Mostly blocked in. I chose a warm yellow and brown for the bugbear, and used Vallejo Red Leather and a dark green (a mix of Vallejo Black and light green craft paint) for the various leather armors and cloth items. I wanted the creature's fur and skin to be quite a bit darker than what you see here. The more colorful reds and greens should add some visual interest to the creature, but you can see I've left some of the straps unpainted at this point. I wasn't sure how dark the eventual skin and fur were going to turn out, and I wanted to be sure the straps placed over its skin would contrast.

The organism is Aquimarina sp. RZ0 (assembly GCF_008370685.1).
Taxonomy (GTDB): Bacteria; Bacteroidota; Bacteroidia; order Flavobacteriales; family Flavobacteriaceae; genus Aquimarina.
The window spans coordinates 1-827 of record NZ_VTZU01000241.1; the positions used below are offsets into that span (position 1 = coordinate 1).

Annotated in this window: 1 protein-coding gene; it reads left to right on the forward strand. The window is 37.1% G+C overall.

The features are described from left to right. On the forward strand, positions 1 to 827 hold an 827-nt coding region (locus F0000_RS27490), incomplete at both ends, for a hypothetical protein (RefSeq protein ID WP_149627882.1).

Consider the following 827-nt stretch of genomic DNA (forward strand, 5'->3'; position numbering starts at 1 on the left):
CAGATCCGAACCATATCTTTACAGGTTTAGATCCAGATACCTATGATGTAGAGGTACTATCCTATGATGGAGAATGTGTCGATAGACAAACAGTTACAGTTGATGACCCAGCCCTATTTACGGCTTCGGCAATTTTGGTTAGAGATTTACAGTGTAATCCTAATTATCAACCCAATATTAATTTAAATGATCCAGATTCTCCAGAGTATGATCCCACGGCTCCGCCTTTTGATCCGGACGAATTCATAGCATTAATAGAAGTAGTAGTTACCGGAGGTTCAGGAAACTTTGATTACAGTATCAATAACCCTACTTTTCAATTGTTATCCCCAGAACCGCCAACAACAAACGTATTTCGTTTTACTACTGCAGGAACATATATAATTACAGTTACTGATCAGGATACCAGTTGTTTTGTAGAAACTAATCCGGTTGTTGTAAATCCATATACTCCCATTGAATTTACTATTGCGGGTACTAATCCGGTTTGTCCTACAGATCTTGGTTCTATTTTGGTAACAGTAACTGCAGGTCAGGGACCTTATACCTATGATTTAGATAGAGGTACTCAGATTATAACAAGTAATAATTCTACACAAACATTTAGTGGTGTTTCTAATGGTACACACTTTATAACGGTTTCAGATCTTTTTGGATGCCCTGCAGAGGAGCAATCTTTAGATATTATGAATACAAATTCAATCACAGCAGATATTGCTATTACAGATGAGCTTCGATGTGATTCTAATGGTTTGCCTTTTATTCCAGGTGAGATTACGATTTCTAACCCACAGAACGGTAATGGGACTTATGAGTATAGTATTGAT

Next up I added a dark wash. I usually use Games Workshop washes, but I didn't have any in the deep brown shade I was looking for, so I created my own. I put down two drops of Vallejo Game Color Charred Brown on my palette and loaded my paint brush with water. Mixing the two gave a very thin deep brown paint. Brushing it over the brown fur, it worked its way into the deep crevices and tinted the highlights.
I washed all of the exposed skin and fur of the bugbear. Notice how it picked out the details of the creature's face, defined the fingers and toes, etc.
Now that the fur and skin were closer to their final color I picked a light gray for the straps to contrast with the deeper skin color, and finished blocking in the rest of the colors. With a similar wash to the other straps, belts, cloth, and armor, this figure could be considered table ready. I went on to add a few highlights and pick out some details though to finish it off.